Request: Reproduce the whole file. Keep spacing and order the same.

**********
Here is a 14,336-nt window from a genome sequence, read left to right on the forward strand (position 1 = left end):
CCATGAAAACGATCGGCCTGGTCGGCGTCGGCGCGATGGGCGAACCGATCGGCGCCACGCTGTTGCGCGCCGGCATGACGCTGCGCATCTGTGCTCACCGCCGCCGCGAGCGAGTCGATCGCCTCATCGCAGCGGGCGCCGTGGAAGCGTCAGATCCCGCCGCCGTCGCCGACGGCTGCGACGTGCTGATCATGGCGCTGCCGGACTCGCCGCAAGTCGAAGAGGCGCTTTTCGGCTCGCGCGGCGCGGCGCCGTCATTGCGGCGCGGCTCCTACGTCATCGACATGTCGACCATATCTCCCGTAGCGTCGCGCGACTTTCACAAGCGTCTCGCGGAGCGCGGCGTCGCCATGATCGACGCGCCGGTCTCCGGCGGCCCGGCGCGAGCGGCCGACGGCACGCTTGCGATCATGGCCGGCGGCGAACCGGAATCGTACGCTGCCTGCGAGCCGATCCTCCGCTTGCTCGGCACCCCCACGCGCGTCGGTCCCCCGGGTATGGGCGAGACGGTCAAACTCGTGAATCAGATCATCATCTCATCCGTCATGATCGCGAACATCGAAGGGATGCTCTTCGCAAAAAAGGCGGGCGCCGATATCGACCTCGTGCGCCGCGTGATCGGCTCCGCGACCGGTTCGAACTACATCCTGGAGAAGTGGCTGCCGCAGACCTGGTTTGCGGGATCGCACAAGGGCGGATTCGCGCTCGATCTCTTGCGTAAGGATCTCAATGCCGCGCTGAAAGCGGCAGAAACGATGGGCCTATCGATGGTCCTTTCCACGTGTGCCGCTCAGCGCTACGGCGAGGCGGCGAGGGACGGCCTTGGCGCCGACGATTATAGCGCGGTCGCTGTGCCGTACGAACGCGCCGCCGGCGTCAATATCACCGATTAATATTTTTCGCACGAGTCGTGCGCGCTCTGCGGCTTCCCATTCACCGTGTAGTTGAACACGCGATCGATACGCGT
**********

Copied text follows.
Here is a 14,336-nt window from a genome sequence, read left to right on the forward strand (position 1 = left end):
CCATGAAAACGATCGGCCTGGTCGGCGTCGGCGCGATGGGCGAACCGATCGGCGCCACGCTGTTGCGCGCCGGCATGACGCTGCGCATCTGTGCTCACCGCCGCCGCGAGCGAGTCGATCGCCTCATCGCAGCGGGCGCCGTGGAAGCGTCAGATCCCGCCGCCGTCGCCGACGGCTGCGACGTGCTGATCATGGCGCTGCCGGACTCGCCGCAAGTCGAAGAGGCGCTTTTCGGCTCGCGCGGCGCGGCGCCGTCATTGCGGCGCGGCTCCTACGTCATCGACATGTCGACCATATCTCCCGTAGCGTCGCGCGACTTTCACAAGCGTCTCGCGGAGCGCGGCGTCGCCATGATCGACGCGCCGGTCTCCGGCGGCCCGGCGCGAGCGGCCGACGGCACGCTTGCGATCATGGCCGGCGGCGAACCGGAATCGTACGCTGCCTGCGAGCCGATCCTCCGCTTGCTCGGCACCCCCACGCGCGTCGGTCCCCCGGGTATGGGCGAGACGGTCAAACTCGTGAATCAGATCATCATCTCATCCGTCATGATCGCGAACATCGAAGGGATGCTCTTCGCAAAAAAGGCGGGCGCCGATATCGACCTCGTGCGCCGCGTGATCGGCTCCGCGACCGGTTCGAACTACATCCTGGAGAAGTGGCTGCCGCAGACCTGGTTTGCGGGATCGCACAAGGGCGGATTCGCGCTCGATCTCTTGCGTAAGGATCTCAATGCCGCGCTGAAAGCGGCAGAAACGATGGGCCTATCGATGGTCCTTTCCACGTGTGCCGCTCAGCGCTACGGCGAGGCGGCGAGGGACGGCCTTGGCGCCGACGATTATAGCGCGGTCGCTGTGCCGTACGAACGCGCCGCCGGCGTCAATATCACCGATTAATATTTTTCGCACGAGTCGTGCGCGCTCTGCGGCTTCCCATTCACCGTGTAGTTGAACACGCGATCGATACGCGT